- If attacked, DO NOT PLAY DEAD. Try to escape or fight back.
- Concentrate kicks and blows on the bear’s muzzle and face.
There was a time when grizzly bears roamed throughout the entire western US, Great Plains, and down into Mexico. Today, they are on the endangered species list. Female grizzlies can weigh up to 800 lbs., while a large male can be up to 1,700 lbs.
In addition to points 1-4 above, if you encounter a grizzly bear:
- Avoid eye contact and do not run.
- If the animal is not approaching, walk away slowly – never turn your back on a bear.
- If a grizzly charges, stand your ground.
- If the bear makes contact: PLAY DEAD.
- Lay flat on your stomach, protect your neck with your hands and spread your legs to make it difficult for the bear to turn you over.
- If the attack persists, FIGHT BACK. Hard.
The mountain lion population in the US is on the rise. As result, there have been more and more mountain lion sightings in urban areas. As a general rule, mountain lions prefer to avoid people. They have a generally calm temperament and like to avoid confrontation unless they’re hungry. If you see a mountain lion, keep your distance and consider yourself lucky. If it pounces or pursues, consider yourself in fight mode.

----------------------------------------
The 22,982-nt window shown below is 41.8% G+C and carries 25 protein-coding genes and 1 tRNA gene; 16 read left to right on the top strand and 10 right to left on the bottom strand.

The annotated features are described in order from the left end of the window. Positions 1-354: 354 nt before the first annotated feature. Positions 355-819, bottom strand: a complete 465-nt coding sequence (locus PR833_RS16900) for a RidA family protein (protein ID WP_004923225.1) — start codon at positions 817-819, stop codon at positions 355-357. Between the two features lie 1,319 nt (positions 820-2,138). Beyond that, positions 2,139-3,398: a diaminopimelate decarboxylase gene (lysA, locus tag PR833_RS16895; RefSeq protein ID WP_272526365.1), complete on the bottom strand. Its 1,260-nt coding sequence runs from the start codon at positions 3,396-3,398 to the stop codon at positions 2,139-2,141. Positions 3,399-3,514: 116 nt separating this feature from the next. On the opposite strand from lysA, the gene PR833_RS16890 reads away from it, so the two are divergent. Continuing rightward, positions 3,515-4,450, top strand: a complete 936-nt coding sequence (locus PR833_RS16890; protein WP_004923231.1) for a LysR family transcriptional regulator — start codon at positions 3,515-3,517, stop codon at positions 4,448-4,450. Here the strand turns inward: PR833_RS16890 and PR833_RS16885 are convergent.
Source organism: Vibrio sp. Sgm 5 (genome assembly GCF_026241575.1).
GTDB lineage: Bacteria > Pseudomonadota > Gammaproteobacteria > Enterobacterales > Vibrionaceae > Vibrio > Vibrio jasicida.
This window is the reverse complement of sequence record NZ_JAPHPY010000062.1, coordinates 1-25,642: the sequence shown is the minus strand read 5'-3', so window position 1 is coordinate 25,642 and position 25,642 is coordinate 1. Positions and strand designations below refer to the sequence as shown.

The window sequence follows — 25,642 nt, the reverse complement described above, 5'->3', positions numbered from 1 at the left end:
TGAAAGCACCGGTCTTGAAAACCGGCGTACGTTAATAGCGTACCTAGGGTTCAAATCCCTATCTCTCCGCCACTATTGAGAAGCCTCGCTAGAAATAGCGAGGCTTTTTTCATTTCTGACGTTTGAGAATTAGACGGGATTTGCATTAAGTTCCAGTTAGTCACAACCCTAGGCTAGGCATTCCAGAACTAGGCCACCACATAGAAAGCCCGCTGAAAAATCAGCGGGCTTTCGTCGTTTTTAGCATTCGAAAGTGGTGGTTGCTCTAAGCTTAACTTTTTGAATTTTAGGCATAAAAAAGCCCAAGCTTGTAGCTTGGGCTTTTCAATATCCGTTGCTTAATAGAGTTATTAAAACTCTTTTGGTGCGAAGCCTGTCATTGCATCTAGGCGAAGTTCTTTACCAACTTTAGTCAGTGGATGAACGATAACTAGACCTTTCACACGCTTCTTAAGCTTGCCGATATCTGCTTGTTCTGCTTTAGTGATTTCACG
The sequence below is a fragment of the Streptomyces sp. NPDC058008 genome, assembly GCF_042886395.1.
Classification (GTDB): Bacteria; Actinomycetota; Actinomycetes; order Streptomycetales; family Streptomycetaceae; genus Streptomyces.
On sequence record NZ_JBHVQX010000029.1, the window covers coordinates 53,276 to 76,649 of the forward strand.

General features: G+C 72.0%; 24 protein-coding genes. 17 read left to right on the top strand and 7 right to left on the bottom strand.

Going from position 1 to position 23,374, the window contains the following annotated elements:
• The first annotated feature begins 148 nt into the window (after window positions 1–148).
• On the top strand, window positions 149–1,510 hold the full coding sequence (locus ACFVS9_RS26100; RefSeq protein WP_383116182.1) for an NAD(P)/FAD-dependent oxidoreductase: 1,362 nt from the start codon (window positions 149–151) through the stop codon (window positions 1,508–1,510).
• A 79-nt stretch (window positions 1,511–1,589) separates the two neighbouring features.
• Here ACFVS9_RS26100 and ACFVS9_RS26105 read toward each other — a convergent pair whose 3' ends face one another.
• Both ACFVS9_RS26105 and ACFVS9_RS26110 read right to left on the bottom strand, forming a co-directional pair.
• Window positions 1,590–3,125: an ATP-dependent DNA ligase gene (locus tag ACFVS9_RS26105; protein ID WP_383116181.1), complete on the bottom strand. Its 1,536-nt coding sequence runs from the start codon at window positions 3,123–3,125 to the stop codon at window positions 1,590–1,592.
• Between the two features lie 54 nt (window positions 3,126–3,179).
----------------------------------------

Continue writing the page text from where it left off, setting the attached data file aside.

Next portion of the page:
If you encounter a mountain lion:
- Do not approach the animal.
- Do not run – its chase instincts might kick in, even if that wasn’t its intention.
- If the mountain lion acts aggressively, open your jacket, wave your arms, and make yourself as large as possible.
- Speak in a low, firm tone.
- Throw whatever you can at the animal – stones, sticks, a hat. Do not crouch.
- If it attacks, stay standing as long as you can and FIGHT BACK.
Pack wolves will not generally hunt humans. Wolf attacks are most often spurred-on by rabies, human habituation, or territory infringement by pets. It’s important when you’re in wolf territory to keep dogs at heel.
If you do find yourself in a dangerous encounter with a wolf:
- Stand tall to make yourself appear larger.
- Calmly back away and maintain eye contact.
- Do not run.
- Do not turn your back.
- If the wolf does not retreat, yell and throw things while continuing to back away.
- If the wolf attacks, FIGHT BACK to show that you’re too dangerous to attack.
Whether in the wilderness or in your own backyard, interacting with wild animals is all about respect. We need to respect animals’ space, instincts, and needs. They share this planet with us.
And at the same time, respect isn’t always about deference.
If an animal acts aggressively, know that it is important to make it clear that you are above it on the food chain. Be smart. Be informed. Be calm. If we can approach our interactions with wild animals from a place of calm intellect, we’re more likely to safely leave the encounter with a sense of honor for witnessing an animal’s wildness.